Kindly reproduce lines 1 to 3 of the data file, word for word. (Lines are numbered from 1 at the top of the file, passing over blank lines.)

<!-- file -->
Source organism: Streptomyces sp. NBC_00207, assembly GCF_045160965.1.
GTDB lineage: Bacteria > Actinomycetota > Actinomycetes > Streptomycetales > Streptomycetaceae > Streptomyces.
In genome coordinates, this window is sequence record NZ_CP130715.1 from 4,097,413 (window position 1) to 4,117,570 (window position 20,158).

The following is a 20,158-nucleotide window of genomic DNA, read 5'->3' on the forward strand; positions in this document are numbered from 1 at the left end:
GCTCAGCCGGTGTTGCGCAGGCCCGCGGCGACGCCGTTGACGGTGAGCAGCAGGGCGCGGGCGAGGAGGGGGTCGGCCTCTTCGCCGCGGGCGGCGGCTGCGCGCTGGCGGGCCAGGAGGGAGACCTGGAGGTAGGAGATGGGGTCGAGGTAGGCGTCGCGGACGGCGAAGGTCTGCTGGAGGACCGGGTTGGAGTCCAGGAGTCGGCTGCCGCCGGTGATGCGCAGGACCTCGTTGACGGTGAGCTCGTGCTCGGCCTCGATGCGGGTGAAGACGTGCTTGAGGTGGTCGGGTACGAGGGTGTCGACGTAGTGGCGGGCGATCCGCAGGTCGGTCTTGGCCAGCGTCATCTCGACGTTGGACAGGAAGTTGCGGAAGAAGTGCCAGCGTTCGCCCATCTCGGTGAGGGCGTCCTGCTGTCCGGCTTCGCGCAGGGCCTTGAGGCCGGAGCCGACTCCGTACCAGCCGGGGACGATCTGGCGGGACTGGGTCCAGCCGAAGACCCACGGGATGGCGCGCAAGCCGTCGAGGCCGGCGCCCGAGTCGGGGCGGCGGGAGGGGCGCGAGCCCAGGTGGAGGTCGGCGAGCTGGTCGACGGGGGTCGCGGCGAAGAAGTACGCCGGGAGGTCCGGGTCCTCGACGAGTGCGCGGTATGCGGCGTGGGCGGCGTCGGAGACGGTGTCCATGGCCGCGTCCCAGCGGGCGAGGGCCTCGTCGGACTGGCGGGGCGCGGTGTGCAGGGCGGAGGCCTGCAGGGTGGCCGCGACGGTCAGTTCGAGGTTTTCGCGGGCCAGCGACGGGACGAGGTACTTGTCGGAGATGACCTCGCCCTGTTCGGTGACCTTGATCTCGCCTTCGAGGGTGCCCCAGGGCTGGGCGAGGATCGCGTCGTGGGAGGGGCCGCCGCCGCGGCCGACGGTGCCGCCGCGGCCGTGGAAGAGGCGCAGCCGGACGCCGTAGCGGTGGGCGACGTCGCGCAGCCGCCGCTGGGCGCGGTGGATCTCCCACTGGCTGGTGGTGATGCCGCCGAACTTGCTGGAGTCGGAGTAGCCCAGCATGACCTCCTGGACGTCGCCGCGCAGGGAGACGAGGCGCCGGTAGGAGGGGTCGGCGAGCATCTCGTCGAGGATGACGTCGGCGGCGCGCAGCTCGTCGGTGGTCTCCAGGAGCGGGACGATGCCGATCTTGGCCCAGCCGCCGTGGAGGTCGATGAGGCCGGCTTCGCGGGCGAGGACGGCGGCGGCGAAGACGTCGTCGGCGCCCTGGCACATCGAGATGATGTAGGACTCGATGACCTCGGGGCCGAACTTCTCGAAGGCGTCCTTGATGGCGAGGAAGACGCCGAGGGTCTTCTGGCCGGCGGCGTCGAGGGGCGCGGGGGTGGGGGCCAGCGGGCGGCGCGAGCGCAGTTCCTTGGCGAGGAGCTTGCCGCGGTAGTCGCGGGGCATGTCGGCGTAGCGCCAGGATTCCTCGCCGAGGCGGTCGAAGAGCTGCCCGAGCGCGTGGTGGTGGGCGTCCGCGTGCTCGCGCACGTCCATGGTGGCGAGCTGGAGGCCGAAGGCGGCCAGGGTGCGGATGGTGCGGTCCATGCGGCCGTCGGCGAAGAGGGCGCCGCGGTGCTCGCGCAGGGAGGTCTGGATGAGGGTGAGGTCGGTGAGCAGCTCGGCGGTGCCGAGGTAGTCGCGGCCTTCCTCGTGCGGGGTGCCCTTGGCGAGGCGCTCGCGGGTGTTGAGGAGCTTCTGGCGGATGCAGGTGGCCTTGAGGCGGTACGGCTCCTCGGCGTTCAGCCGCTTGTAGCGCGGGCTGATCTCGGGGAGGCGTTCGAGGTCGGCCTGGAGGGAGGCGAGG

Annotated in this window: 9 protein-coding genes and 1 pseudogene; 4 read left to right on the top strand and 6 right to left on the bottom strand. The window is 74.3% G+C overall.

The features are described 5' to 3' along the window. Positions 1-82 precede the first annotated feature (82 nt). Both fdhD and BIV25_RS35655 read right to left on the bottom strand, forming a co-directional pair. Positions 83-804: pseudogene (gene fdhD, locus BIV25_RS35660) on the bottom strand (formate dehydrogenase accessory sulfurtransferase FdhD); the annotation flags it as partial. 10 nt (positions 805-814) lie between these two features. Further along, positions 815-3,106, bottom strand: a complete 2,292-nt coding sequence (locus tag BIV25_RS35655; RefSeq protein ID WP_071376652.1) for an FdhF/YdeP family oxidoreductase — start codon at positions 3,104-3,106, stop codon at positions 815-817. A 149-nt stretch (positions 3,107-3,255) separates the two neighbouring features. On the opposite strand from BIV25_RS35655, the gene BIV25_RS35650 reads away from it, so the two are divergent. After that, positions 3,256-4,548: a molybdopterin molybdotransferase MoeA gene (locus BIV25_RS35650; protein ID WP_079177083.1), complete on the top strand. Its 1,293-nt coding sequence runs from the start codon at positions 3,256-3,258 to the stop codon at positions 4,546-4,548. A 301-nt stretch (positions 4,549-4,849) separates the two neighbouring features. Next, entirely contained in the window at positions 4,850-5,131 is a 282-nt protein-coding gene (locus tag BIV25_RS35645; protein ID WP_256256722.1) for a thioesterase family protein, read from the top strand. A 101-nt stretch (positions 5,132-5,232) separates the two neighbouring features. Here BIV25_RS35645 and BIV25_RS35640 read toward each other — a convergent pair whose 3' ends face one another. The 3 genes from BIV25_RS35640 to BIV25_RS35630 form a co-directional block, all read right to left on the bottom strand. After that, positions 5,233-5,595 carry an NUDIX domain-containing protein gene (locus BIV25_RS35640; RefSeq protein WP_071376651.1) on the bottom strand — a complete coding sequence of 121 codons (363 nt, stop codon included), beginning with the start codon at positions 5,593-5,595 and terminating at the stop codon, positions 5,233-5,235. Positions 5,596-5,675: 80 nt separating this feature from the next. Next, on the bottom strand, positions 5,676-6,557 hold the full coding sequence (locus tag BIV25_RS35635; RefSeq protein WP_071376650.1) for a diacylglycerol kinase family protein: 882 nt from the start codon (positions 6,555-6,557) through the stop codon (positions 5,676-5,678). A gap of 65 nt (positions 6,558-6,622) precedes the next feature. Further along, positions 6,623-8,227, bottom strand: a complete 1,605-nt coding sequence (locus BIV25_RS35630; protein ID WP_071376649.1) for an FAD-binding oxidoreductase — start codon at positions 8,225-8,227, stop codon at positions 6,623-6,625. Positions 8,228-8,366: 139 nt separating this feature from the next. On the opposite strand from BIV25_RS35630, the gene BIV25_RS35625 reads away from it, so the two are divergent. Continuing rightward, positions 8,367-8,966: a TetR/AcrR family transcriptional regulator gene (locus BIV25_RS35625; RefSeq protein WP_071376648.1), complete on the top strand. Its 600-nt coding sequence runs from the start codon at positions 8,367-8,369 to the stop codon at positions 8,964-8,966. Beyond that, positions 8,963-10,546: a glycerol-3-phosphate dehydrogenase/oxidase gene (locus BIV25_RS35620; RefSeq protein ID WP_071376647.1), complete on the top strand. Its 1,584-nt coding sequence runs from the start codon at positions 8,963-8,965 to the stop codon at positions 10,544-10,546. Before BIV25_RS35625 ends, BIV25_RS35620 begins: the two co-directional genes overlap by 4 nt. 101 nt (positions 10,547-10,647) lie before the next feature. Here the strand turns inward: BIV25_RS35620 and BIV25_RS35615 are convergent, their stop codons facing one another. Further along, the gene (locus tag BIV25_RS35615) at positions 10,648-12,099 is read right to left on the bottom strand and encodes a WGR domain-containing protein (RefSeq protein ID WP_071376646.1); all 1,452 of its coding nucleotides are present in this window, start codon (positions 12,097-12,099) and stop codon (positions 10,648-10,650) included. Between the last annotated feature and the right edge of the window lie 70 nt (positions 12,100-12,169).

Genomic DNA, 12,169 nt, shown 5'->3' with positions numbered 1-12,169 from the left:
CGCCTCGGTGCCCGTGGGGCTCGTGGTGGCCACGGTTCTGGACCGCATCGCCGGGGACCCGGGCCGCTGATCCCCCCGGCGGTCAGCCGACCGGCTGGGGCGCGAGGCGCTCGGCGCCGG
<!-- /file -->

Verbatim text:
Source organism: Streptomyces sp. NBC_00207, assembly GCF_045160965.1.
GTDB lineage: Bacteria > Actinomycetota > Actinomycetes > Streptomycetales > Streptomycetaceae > Streptomyces.
In genome coordinates, this window is sequence record NZ_CP130715.1 from 4,097,413 (window position 1) to 4,117,570 (window position 20,158).